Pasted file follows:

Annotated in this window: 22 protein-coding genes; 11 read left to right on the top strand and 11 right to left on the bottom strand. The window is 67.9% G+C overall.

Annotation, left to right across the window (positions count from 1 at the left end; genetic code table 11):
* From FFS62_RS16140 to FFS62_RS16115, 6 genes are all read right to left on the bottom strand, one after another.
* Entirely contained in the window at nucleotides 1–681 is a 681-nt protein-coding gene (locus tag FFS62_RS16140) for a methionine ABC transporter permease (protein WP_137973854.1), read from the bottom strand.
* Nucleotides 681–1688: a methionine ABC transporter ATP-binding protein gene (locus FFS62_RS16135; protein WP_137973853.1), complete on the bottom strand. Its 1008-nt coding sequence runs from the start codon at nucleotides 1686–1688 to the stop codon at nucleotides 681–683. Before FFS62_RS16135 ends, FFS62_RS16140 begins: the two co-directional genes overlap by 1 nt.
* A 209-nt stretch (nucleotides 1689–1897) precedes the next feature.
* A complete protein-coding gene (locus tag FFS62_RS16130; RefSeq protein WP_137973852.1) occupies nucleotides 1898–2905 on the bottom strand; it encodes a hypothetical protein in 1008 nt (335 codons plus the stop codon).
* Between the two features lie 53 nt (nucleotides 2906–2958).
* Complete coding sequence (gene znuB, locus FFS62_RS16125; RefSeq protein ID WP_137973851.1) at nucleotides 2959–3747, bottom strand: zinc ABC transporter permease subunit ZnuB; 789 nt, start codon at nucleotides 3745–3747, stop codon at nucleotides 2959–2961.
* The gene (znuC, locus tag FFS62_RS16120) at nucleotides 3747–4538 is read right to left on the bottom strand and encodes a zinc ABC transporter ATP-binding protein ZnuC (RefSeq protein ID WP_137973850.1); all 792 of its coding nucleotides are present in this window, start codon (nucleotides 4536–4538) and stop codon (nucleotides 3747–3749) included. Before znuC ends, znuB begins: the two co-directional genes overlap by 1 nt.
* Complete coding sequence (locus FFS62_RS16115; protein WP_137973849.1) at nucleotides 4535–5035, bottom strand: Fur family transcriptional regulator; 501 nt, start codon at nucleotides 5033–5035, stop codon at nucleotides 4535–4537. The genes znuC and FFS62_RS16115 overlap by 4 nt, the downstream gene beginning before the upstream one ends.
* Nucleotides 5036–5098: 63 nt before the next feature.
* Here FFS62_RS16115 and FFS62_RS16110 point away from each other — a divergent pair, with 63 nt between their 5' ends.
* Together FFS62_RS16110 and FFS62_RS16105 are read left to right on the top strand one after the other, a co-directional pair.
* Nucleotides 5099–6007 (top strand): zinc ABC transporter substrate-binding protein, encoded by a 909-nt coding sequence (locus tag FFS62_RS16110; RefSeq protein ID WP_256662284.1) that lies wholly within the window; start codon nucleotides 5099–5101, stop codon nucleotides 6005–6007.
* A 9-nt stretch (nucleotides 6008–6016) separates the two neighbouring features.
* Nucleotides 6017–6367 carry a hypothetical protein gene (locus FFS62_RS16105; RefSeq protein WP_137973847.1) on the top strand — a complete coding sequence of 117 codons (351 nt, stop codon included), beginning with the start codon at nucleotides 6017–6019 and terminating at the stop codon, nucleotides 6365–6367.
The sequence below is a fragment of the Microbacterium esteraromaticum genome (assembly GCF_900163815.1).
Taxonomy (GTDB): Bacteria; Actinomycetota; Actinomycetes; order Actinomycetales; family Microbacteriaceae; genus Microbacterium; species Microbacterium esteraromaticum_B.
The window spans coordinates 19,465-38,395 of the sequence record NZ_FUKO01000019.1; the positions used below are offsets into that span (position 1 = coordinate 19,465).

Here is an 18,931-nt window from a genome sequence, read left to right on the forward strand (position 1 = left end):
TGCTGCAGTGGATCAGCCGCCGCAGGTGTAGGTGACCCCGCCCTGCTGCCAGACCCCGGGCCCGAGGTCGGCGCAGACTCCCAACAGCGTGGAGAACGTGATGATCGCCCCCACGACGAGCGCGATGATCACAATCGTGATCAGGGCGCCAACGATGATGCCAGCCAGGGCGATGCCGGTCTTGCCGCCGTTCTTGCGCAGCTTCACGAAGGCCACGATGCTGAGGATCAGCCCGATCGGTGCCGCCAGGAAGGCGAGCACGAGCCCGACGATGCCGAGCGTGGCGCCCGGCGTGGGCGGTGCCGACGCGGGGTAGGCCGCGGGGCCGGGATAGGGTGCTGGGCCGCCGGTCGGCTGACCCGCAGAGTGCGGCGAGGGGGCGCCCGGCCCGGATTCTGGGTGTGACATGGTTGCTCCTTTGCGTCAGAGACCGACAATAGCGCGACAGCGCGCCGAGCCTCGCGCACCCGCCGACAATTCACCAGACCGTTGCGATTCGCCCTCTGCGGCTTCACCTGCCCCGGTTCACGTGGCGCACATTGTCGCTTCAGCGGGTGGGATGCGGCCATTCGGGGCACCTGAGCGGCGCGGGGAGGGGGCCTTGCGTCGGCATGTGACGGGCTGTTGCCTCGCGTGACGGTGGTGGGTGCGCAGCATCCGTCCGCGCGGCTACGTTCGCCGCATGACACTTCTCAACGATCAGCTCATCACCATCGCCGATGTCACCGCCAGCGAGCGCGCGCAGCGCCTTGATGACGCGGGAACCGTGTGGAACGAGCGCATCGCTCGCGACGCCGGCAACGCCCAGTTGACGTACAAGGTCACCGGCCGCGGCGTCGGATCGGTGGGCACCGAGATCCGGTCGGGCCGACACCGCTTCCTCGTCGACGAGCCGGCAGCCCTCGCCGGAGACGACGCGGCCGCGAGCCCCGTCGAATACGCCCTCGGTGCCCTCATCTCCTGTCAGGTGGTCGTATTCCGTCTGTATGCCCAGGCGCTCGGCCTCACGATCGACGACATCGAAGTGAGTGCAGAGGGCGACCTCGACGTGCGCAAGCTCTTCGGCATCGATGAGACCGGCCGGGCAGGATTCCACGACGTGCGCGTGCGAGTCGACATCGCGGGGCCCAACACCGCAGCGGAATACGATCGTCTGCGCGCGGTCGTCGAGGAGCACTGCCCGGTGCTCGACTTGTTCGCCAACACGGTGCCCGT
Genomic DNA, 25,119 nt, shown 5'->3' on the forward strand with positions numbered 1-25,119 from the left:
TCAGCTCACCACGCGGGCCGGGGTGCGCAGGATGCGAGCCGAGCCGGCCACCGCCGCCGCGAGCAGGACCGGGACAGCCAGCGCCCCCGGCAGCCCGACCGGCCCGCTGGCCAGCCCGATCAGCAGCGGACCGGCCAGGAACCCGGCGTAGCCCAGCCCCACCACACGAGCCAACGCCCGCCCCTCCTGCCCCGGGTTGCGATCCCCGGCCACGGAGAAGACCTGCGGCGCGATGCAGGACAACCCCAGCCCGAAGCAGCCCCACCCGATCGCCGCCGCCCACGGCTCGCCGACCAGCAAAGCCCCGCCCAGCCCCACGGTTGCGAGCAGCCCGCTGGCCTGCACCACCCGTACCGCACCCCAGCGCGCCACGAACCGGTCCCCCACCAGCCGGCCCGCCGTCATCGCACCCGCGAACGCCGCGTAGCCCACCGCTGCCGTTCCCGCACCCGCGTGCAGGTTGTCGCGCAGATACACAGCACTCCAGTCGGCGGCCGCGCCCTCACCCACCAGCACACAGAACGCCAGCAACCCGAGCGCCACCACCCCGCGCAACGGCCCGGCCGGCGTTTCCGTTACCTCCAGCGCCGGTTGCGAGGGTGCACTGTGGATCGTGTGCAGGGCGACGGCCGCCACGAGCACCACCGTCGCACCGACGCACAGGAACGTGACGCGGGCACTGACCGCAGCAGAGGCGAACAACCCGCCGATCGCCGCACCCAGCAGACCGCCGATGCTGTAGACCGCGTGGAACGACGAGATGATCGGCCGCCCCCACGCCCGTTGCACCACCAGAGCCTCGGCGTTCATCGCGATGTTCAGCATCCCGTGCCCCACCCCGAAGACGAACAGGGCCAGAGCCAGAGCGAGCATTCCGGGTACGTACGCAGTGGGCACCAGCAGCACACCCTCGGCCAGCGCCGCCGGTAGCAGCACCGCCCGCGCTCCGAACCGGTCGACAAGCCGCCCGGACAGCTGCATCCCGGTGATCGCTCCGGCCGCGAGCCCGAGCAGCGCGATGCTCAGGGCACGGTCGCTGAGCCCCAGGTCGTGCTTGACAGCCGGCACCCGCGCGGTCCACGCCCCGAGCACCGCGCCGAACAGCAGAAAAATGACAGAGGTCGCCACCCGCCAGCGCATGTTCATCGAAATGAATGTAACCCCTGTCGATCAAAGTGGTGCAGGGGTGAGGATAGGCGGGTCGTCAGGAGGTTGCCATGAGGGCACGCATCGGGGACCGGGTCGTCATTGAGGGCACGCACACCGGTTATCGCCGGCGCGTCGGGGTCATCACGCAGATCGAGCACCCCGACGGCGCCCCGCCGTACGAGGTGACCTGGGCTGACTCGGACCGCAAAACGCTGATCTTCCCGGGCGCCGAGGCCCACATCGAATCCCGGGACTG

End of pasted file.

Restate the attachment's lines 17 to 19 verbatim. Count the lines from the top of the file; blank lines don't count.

* Nucleotides 6017–6367 carry a hypothetical protein gene (locus FFS62_RS16105; RefSeq protein WP_137973847.1) on the top strand — a complete coding sequence of 117 codons (351 nt, stop codon included), beginning with the start codon at nucleotides 6017–6019 and terminating at the stop codon, nucleotides 6365–6367.
The sequence below is a fragment of the Microbacterium esteraromaticum genome (assembly GCF_900163815.1).
Taxonomy (GTDB): Bacteria; Actinomycetota; Actinomycetes; order Actinomycetales; family Microbacteriaceae; genus Microbacterium; species Microbacterium esteraromaticum_B.